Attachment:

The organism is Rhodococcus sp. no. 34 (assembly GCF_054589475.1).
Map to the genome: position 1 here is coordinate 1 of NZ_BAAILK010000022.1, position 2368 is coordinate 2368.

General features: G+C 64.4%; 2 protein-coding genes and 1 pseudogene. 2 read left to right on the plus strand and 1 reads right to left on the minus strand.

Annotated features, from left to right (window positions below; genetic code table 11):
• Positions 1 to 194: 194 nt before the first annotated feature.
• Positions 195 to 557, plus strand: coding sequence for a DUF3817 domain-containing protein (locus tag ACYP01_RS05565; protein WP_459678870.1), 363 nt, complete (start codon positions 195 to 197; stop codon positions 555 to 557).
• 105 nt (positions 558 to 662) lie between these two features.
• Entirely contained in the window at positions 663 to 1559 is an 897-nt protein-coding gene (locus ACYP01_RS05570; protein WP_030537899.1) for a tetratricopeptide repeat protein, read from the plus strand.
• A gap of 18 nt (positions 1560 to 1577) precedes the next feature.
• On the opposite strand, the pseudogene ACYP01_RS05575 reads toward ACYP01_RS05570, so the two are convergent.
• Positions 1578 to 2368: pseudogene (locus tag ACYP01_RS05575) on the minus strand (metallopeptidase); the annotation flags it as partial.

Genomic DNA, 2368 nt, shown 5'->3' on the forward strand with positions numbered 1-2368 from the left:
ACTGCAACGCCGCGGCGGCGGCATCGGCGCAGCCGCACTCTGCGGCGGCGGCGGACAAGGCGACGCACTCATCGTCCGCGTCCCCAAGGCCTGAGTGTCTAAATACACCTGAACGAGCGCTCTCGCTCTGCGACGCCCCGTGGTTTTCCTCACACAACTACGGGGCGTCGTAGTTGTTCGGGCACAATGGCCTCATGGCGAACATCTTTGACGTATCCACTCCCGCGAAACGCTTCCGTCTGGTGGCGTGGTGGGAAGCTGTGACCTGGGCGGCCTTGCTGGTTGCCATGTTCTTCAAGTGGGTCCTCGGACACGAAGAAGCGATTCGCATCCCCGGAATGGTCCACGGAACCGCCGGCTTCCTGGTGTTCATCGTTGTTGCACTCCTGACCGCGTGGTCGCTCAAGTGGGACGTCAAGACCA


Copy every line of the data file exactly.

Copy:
The organism is Rhodococcus sp. no. 34 (assembly GCF_054589475.1).
Map to the genome: position 1 here is coordinate 1 of NZ_BAAILK010000022.1, position 2368 is coordinate 2368.

General features: G+C 64.4%; 2 protein-coding genes and 1 pseudogene. 2 read left to right on the plus strand and 1 reads right to left on the minus strand.

Annotated features, from left to right (window positions below; genetic code table 11):
• Positions 1 to 194: 194 nt before the first annotated feature.
• Positions 195 to 557, plus strand: coding sequence for a DUF3817 domain-containing protein (locus tag ACYP01_RS05565; protein WP_459678870.1), 363 nt, complete (start codon positions 195 to 197; stop codon positions 555 to 557).
• 105 nt (positions 558 to 662) lie between these two features.
• Entirely contained in the window at positions 663 to 1559 is an 897-nt protein-coding gene (locus ACYP01_RS05570; protein WP_030537899.1) for a tetratricopeptide repeat protein, read from the plus strand.
• A gap of 18 nt (positions 1560 to 1577) precedes the next feature.
• On the opposite strand, the pseudogene ACYP01_RS05575 reads toward ACYP01_RS05570, so the two are convergent.
• Positions 1578 to 2368: pseudogene (locus tag ACYP01_RS05575) on the minus strand (metallopeptidase); the annotation flags it as partial.

Genomic DNA, 2368 nt, shown 5'->3' on the forward strand with positions numbered 1-2368 from the left:
ACTGCAACGCCGCGGCGGCGGCATCGGCGCAGCCGCACTCTGCGGCGGCGGCGGACAAGGCGACGCACTCATCGTCCGCGTCCCCAAGGCCTGAGTGTCTAAATACACCTGAACGAGCGCTCTCGCTCTGCGACGCCCCGTGGTTTTCCTCACACAACTACGGGGCGTCGTAGTTGTTCGGGCACAATGGCCTCATGGCGAACATCTTTGACGTATCCACTCCCGCGAAACGCTTCCGTCTGGTGGCGTGGTGGGAAGCTGTGACCTGGGCGGCCTTGCTGGTTGCCATGTTCTTCAAGTGGGTCCTCGGACACGAAGAAGCGATTCGCATCCCCGGAATGGTCCACGGAACCGCCGGCTTCCTGGTGTTCATCGTTGTTGCACTCCTGACCGCGTGGTCGCTCAAGTGGGACGTCAAGACCA